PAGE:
How and why did Humpty-Dumpty fall? Was it accident or eggicide? Revealingly, there is no indexical sign pointing to a cause. All we know is that he fell and fractured, arbitrarily. Who or what was Humpty-Dumpty? Historians have speculated he was not necessarily an egg: in the 17th century he could have been a caricature of the hunchbacked King Richard II; or a “tortoise siege” machine mobilized in the siege of Gloucester in 1643; or a military cannon used in the same civil war; or as a 20th century topological illustration of the second law of thermodynamics, entropy, which theorizes the multiplicity of assemblages that a given system can unfold. He is an egg, a tank, a cannon, a king, and entropy, or rather, a body without organs that is deterritorialized and reterritorialized across space-time, things, humans, animals and concepts. He is a metaphor and a metamorphosis. For our purposes, Deleuze pushed the proverbial Humpty-Dumpty in his campaign to ‘break up’ the body by “opening up” words, things and the chaosmos-filled interval between perception and action. Humpty-Dumpty as a multiplicity of avatars and shards is essential if eggcentric: he/they demonstrate that bodies are matter, “the matter of force,” and have thus made visible the movement from sovereign power to disciplinary power, from body politic of the state to bio-politics of subjected bodies, from a King (Richard) to an egg/machine emblem of systemic disorder (entropy).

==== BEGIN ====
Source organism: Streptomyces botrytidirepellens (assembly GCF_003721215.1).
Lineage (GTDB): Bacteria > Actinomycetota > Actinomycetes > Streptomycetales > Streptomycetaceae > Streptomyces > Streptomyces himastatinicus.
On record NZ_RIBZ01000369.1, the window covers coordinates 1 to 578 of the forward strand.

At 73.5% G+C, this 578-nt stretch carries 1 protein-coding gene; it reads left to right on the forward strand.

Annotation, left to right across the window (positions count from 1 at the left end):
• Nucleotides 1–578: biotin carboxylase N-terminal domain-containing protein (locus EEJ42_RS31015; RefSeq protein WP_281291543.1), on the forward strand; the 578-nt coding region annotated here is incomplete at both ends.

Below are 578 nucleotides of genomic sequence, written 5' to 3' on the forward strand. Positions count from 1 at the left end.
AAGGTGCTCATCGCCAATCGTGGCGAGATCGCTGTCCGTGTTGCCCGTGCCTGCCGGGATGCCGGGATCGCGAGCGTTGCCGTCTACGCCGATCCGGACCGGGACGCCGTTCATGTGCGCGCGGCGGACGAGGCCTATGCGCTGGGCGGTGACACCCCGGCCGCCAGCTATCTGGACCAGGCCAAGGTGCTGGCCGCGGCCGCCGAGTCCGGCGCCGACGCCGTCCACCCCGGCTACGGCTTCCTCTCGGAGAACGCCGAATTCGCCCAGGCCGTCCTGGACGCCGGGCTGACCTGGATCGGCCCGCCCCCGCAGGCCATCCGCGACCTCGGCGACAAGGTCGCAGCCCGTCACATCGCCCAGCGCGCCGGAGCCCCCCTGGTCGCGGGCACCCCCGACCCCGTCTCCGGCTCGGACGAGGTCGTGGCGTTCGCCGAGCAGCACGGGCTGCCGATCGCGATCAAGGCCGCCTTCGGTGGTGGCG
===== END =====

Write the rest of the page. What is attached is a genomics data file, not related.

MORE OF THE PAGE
For Deleuze, while power has become ever more embodied and capillary, it has at the same time colonized a territory that is always in flux, always potentially deterritorializing itself through the virtual vicissitudes emerging in the gap-between bodies, perception and action, the visible and the articulable. As we will revisit, it is a shock or an intensity that we encounter through our bodies’ sensorium that induces thought. Art, shocking affective and particularly cinematic art, we can infer, can do just this. Again, Humpty-Dumpty reveals the radical possibilities of shock and art. After citing Klee’s axiom that “the people are missing in art,” Deleuze suggests that third world cinema aspires to “constitute an assemblage which brings real parties together in order to make them produce collective utterances as the prefiguration of the people who are missing” (TI 224). The ‘shock’ of a deconstructed Humpty-Dumpty ‘induces’ an assemblage of humans and horses, masters and subjects, to work collectively in the futile art of collectively putting Humpty-Dumpty back together again. Though they inevitably fail to synthesize the already multiplicitous Humpty-Dumpty, their human-equine assembled agency prefigures yet new and possibly more unpredictable assemblages of actors in future encounters. Is this contingent strata of both the body as a sensing machine and a body of actors as an always unfolding assemblage that resists the powers of biopolitics what Deleuze means by “life”? How does the body mediate thought, life, art and resistance in the many conceptual shards that Deleuze has strewn over his oeuvre’s theoretical plane of immanence? Rather than put the pieces back together again into a Humpty-Dumpty-whole of a coherent underlying unity in Deleuze’s thoughts on the body, what possible relations and combinations can we contemplate about the body from his conceptual field?